My summary honestly doesn't do this book justice. It's told in first person, from Lily's perspective. She kindof hero-worships Hazel ala Pudge and Alaska from Green's Looking for Alaska except Lily's feelings for Hazel are platonic. Also the chapters are not sequential... we get bits of the story here and there, but somehow it all falls together just right. I would recommend this book to girls who want to read about real not fluffy friendship, and those who enjoy boarding school books like Looking for Alaska and Jellicoe Road.

Monday, May 11, 2009

School for Dangerous Girls-- Eliot Schrefer

It's pretty straight-forward, actually. If you're a bad girl, you're gonna get in trouble. And if you keep getting in trouble, you'll get kicked out of school. And when you get kicked out of school, there's only one place for you to go: Hidden Oak aka the School for Dangerous Girls.

Hidden Oak. Doesn't that sound like a summer camp? Unfortunately for Angela and her classmates, there is nothing quaint about Hidden Oak. It's the last chance for all the girls who attend, and they have one month to prove to the administration that they're reformable. Girls who have a spark of change are "gold thread" and girls who are too rebellious and bad become "purple thread". Gold thread girls live a normal-ish reform school life... but the purple thread girls are locked in the tunnels under the school and left to Lord of the Flies-esque self-ruling.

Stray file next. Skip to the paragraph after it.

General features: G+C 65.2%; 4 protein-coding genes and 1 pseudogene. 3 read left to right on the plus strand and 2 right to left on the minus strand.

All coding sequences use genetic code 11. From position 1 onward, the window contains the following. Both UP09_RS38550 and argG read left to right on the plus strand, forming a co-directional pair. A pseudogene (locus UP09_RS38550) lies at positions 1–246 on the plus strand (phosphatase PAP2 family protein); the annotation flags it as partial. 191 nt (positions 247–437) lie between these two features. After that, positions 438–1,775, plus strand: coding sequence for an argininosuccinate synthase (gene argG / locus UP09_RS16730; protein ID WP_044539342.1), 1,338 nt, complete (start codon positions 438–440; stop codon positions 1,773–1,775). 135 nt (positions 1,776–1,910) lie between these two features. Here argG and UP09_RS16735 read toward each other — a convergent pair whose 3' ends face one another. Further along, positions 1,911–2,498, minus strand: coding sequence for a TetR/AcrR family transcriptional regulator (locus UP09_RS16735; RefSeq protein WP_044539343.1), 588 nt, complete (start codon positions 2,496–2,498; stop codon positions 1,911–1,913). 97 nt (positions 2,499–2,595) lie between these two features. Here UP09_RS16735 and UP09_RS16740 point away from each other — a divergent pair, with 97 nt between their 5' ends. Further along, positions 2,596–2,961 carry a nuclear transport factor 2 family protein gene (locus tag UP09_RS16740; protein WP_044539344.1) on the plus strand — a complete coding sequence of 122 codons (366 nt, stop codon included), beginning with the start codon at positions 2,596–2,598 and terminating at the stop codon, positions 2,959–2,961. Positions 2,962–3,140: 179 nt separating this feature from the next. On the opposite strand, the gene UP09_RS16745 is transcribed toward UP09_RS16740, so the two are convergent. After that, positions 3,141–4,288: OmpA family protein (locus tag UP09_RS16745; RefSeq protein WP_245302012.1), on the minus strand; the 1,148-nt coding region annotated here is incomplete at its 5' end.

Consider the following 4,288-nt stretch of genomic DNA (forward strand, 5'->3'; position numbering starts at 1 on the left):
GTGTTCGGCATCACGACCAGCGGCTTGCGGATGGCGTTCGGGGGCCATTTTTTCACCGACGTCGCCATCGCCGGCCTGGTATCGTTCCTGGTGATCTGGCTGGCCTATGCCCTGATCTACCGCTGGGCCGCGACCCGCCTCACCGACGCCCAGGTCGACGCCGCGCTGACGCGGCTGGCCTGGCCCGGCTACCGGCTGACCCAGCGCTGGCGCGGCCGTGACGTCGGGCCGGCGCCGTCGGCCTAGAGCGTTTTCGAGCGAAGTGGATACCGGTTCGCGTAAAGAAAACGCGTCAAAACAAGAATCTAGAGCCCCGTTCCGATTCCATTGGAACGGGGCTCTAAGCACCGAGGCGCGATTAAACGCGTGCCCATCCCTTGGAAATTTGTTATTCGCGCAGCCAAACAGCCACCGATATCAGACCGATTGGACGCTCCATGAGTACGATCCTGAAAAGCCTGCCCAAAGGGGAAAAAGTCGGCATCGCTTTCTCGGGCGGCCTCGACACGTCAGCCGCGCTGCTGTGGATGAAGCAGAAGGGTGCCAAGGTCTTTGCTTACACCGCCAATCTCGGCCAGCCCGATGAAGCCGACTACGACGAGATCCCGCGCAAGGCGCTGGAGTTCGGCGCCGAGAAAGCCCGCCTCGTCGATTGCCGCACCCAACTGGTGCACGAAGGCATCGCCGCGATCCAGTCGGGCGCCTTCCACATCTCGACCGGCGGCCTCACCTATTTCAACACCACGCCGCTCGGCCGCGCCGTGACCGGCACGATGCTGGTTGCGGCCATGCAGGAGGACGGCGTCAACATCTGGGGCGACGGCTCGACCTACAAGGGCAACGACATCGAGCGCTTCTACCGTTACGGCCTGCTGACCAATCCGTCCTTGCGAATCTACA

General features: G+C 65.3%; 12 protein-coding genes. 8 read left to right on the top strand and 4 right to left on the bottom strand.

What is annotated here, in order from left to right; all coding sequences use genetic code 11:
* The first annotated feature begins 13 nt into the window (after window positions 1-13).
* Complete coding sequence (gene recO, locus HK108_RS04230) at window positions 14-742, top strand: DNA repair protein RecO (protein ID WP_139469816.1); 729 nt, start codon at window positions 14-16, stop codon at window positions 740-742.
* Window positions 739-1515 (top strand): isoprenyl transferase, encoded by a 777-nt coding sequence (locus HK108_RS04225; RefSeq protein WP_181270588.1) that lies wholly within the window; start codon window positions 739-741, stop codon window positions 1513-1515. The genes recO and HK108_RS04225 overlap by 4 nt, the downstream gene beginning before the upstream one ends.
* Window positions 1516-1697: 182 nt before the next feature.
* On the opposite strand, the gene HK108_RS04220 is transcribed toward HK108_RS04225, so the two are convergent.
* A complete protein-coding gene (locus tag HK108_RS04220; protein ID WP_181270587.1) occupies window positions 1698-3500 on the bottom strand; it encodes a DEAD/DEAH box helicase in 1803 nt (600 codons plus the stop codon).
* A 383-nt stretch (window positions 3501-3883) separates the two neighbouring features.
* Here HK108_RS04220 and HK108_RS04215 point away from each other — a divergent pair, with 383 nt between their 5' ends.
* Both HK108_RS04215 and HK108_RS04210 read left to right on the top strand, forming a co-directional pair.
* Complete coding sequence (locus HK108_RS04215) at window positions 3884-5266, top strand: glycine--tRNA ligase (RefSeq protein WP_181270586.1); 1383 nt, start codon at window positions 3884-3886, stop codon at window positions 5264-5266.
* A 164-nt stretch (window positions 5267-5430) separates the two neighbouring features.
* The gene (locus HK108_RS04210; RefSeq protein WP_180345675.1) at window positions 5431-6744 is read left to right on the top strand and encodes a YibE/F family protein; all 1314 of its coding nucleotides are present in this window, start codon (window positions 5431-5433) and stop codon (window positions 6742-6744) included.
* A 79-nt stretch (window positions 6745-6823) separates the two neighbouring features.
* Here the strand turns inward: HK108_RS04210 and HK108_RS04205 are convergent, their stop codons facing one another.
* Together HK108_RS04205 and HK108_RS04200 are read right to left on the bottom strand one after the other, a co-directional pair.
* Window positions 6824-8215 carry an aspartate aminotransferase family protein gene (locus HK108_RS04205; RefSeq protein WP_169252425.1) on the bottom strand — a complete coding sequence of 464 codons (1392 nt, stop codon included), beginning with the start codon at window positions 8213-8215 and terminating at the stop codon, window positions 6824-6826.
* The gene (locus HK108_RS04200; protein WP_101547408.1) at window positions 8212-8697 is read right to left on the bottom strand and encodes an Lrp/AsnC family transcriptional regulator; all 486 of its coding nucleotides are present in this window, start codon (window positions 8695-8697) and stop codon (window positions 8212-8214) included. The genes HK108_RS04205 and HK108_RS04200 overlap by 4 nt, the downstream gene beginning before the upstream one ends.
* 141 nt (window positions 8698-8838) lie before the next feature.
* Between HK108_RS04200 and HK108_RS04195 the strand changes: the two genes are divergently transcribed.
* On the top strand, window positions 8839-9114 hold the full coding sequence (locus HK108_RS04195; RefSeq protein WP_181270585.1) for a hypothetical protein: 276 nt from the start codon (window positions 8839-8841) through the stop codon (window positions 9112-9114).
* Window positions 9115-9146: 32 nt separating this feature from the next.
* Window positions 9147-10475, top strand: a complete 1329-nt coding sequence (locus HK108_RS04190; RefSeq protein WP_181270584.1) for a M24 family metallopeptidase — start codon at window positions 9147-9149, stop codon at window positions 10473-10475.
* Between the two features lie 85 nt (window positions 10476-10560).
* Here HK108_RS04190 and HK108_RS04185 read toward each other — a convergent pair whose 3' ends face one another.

Angela isn't really a bad kid... she has made some mistakes, responded to abuses inflicted upon her at a young age, and is unendlingly loyal. It's this loyalty combined with a strong stubborn streak that gets her thrown from gold to purple thread... and when she is left in a life or death situation, she has to make tough choices or die trying.